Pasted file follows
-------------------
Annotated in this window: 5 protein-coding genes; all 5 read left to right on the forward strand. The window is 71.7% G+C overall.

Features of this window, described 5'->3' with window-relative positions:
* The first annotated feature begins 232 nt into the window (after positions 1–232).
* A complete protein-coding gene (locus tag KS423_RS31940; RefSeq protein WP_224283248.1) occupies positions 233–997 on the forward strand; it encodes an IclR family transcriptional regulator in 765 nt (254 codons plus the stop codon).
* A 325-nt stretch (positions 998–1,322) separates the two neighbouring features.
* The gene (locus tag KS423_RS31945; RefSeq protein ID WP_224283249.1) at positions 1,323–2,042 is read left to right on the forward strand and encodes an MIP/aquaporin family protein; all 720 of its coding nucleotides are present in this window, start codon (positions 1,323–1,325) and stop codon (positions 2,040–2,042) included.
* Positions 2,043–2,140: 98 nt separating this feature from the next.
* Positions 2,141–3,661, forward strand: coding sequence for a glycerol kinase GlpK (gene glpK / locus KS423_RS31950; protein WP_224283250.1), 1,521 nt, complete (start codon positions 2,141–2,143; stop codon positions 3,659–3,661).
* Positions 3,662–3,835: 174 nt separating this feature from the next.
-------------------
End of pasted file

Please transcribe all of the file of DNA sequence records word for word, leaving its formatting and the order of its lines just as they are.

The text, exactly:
Annotated in this window: 5 protein-coding genes; all 5 read left to right on the forward strand. The window is 71.7% G+C overall.

Features of this window, described 5'->3' with window-relative positions:
* The first annotated feature begins 232 nt into the window (after positions 1–232).
* A complete protein-coding gene (locus tag KS423_RS31940; RefSeq protein WP_224283248.1) occupies positions 233–997 on the forward strand; it encodes an IclR family transcriptional regulator in 765 nt (254 codons plus the stop codon).
* A 325-nt stretch (positions 998–1,322) separates the two neighbouring features.
* The gene (locus tag KS423_RS31945; RefSeq protein ID WP_224283249.1) at positions 1,323–2,042 is read left to right on the forward strand and encodes an MIP/aquaporin family protein; all 720 of its coding nucleotides are present in this window, start codon (positions 1,323–1,325) and stop codon (positions 2,040–2,042) included.
* Positions 2,043–2,140: 98 nt separating this feature from the next.
* Positions 2,141–3,661, forward strand: coding sequence for a glycerol kinase GlpK (gene glpK / locus KS423_RS31950; protein WP_224283250.1), 1,521 nt, complete (start codon positions 2,141–2,143; stop codon positions 3,659–3,661).
* Positions 3,662–3,835: 174 nt separating this feature from the next.